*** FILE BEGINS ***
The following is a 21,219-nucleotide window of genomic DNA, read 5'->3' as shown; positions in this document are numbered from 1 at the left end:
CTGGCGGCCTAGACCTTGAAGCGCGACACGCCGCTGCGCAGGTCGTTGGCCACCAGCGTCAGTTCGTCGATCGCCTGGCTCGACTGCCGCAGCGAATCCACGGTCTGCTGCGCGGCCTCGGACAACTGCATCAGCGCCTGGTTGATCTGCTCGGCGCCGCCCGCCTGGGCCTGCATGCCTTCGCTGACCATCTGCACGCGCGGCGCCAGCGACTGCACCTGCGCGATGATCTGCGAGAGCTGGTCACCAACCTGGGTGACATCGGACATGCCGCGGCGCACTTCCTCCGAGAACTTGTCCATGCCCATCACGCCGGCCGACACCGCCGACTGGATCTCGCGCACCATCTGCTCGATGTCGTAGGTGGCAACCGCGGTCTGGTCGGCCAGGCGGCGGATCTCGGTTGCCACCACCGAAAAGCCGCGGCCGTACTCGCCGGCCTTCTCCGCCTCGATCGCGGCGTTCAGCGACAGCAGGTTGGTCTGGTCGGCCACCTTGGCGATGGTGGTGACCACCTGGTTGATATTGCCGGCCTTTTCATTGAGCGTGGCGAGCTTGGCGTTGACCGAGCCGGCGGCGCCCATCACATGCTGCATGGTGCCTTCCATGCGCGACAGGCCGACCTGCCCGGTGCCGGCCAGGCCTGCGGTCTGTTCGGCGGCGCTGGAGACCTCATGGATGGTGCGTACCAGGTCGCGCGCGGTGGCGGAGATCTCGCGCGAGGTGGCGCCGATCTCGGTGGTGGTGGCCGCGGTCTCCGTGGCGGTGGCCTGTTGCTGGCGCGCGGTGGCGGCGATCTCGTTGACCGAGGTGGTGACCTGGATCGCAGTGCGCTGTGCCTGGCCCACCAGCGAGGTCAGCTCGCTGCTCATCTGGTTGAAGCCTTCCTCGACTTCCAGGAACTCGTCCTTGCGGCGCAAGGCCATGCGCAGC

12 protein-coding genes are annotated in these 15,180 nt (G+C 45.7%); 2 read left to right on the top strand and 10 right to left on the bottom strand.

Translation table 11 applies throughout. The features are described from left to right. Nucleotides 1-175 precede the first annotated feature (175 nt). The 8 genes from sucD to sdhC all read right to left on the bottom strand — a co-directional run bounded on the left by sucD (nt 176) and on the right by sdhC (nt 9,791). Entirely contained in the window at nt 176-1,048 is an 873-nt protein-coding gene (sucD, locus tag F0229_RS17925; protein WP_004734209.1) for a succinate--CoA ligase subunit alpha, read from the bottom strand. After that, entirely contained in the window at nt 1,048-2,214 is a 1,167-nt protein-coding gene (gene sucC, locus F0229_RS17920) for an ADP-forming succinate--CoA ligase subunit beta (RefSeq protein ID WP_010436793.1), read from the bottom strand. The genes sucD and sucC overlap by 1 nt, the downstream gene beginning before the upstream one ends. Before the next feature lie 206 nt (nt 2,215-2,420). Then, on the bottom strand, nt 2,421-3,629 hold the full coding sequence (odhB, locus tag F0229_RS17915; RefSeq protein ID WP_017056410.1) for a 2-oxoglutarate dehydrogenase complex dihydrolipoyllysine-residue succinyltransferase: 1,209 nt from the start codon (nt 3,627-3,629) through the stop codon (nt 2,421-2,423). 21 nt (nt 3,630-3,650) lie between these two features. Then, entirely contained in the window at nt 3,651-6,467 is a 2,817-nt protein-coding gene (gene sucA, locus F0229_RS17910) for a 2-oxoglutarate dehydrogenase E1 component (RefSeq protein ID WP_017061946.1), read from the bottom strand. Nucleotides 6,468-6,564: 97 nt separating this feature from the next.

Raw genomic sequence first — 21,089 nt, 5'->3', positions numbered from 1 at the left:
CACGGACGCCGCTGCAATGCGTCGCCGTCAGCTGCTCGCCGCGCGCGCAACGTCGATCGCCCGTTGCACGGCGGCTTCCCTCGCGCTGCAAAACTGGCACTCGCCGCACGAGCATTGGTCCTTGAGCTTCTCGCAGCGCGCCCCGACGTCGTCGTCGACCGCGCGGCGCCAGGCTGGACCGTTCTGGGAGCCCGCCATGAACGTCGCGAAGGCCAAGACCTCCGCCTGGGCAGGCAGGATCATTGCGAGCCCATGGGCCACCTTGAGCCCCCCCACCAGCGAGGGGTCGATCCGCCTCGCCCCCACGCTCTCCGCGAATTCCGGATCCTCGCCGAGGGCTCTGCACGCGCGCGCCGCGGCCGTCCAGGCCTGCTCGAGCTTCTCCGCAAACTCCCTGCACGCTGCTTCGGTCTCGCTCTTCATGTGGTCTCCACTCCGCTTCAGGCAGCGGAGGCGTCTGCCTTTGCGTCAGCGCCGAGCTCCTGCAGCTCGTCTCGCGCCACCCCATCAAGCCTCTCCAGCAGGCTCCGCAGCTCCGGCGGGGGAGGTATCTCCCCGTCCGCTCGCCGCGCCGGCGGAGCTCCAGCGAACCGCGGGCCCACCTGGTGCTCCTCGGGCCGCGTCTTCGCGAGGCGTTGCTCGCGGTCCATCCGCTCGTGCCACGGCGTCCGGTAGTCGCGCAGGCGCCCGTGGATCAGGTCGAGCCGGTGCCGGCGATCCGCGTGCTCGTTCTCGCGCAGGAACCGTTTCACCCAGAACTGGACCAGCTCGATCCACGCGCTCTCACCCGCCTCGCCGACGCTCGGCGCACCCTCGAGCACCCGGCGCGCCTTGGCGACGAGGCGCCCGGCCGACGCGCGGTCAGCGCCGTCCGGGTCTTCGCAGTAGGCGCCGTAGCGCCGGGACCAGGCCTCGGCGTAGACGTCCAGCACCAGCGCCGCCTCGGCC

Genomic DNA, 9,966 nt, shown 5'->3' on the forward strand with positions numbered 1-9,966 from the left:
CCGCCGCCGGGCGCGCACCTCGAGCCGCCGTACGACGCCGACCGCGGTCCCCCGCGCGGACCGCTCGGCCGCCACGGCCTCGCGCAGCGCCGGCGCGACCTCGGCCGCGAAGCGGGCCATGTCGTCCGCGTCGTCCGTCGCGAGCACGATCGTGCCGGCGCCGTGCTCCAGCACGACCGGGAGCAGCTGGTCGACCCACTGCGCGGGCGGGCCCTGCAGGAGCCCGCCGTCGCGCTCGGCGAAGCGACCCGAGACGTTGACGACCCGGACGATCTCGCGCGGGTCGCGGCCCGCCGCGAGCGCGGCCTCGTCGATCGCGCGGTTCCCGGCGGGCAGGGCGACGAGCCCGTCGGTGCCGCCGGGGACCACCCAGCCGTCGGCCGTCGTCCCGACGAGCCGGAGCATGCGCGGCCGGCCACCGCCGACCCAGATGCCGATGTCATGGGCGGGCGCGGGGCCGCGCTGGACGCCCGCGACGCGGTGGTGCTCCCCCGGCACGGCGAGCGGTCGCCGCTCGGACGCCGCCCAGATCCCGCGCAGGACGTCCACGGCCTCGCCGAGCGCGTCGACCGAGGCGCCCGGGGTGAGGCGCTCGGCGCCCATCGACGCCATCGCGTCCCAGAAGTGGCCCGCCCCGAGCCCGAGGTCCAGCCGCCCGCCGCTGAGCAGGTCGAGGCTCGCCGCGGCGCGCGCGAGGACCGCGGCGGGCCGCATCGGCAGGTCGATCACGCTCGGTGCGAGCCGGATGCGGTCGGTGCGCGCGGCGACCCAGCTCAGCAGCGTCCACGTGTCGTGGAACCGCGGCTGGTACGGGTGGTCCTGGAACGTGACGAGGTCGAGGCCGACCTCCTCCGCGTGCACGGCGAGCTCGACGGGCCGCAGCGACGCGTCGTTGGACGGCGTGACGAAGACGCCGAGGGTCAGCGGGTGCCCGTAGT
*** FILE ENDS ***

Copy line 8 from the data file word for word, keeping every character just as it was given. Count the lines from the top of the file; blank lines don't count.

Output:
CCGCCGCCGGGCGCGCACCTCGAGCCGCCGTACGACGCCGACCGCGGTCCCCCGCGCGGACCGCTCGGCCGCCACGGCCTCGCGCAGCGCCGGCGCGACCTCGGCCGCGAAGCGGGCCATGTCGTCCGCGTCGTCCGTCGCGAGCACGATCGTGCCGGCGCCGTGCTCCAGCACGACCGGGAGCAGCTGGTCGACCCACTGCGCGGGCGGGCCCTGCAGGAGCCCGCCGTCGCGCTCGGCGAAGCGACCCGAGACGTTGACGACCCGGACGATCTCGCGCGGGTCGCGGCCCGCCGCGAGCGCGGCCTCGTCGATCGCGCGGTTCCCGGCGGGCAGGGCGACGAGCCCGTCGGTGCCGCCGGGGACCACCCAGCCGTCGGCCGTCGTCCCGACGAGCCGGAGCATGCGCGGCCGGCCACCGCCGACCCAGATGCCGATGTCATGGGCGGGCGCGGGGCCGCGCTGGACGCCCGCGACGCGGTGGTGCTCCCCCGGCACGGCGAGCGGTCGCCGCTCGGACGCCGCCCAGATCCCGCGCAGGACGTCCACGGCCTCGCCGAGCGCGTCGACCGAGGCGCCCGGGGTGAGGCGCTCGGCGCCCATCGACGCCATCGCGTCCCAGAAGTGGCCCGCCCCGAGCCCGAGGTCCAGCCGCCCGCCGCTGAGCAGGTCGAGGCTCGCCGCGGCGCGCGCGAGGACCGCGGCGGGCCGCATCGGCAGGTCGATCACGCTCGGTGCGAGCCGGATGCGGTCGGTGCGCGCGGCGACCCAGCTCAGCAGCGTCCACGTGTCGTGGAACCGCGGCTGGTACGGGTGGTCCTGGAACGTGACGAGGTCGAGGCCGACCTCCTCCGCGTGCACGGCGAGCTCGACGGGCCGCAGCGACGCGTCGTTGGACGGCGTGACGAAGACGCCGAGGGTCAGCGGGTGCCCGTAGT